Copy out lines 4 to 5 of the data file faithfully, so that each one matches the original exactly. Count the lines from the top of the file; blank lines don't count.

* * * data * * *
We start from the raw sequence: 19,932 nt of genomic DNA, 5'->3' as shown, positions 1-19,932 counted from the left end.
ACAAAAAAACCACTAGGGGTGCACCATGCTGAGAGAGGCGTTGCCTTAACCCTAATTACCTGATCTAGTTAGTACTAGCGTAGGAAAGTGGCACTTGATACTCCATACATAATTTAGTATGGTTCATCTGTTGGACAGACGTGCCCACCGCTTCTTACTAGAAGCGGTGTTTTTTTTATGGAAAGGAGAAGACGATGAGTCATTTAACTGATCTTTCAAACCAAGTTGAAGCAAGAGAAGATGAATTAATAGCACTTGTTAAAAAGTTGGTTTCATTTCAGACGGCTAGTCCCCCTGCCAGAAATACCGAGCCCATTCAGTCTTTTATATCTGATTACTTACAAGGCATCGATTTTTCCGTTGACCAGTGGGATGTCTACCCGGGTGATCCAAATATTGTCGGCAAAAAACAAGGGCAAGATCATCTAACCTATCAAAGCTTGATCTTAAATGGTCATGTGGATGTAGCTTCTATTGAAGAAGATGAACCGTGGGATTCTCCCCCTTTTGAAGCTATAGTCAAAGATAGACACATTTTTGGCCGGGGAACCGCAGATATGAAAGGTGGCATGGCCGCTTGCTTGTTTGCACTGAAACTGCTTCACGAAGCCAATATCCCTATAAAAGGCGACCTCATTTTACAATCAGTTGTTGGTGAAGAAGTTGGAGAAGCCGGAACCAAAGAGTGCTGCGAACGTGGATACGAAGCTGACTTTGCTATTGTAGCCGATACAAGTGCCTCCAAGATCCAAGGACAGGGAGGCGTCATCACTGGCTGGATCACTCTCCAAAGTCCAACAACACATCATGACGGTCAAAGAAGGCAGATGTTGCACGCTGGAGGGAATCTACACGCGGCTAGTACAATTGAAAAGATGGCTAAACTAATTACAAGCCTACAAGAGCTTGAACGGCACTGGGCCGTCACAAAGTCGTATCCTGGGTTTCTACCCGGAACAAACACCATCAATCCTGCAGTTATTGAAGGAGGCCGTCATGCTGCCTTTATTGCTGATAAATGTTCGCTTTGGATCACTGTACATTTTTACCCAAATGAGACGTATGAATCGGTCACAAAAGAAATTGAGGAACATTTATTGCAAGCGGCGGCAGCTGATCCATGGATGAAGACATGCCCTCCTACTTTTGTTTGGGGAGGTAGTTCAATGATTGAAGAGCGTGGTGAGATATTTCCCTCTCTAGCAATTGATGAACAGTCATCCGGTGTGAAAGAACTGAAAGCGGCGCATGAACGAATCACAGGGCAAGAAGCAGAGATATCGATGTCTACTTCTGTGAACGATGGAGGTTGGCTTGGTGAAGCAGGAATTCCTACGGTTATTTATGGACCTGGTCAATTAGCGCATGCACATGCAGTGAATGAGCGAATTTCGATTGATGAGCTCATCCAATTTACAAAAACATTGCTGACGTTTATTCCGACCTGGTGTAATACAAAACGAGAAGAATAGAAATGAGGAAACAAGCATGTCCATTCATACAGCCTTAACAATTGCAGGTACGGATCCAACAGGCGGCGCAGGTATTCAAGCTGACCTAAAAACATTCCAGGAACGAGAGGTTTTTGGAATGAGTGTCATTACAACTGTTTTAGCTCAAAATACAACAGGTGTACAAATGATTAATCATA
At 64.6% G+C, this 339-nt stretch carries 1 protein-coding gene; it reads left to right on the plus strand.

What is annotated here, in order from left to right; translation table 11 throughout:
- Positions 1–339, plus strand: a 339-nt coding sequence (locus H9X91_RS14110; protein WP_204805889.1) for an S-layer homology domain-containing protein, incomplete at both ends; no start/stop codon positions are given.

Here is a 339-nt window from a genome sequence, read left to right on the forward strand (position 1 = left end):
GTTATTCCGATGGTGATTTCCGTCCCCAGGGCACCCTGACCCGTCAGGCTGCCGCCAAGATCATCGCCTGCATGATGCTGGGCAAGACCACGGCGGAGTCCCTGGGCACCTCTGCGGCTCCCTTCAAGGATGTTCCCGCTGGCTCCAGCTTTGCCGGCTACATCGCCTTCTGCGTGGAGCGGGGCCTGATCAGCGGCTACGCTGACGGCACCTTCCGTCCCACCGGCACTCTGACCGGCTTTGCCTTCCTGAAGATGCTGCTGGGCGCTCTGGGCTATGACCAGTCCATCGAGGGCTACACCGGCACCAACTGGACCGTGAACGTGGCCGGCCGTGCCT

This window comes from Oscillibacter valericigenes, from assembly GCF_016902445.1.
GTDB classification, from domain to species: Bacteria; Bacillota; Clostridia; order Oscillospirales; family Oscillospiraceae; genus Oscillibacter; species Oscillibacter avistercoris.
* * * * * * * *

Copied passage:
What is annotated here, in order from left to right; translation table 11 throughout:
- Positions 1–339, plus strand: a 339-nt coding sequence (locus H9X91_RS14110; protein WP_204805889.1) for an S-layer homology domain-containing protein, incomplete at both ends; no start/stop codon positions are given.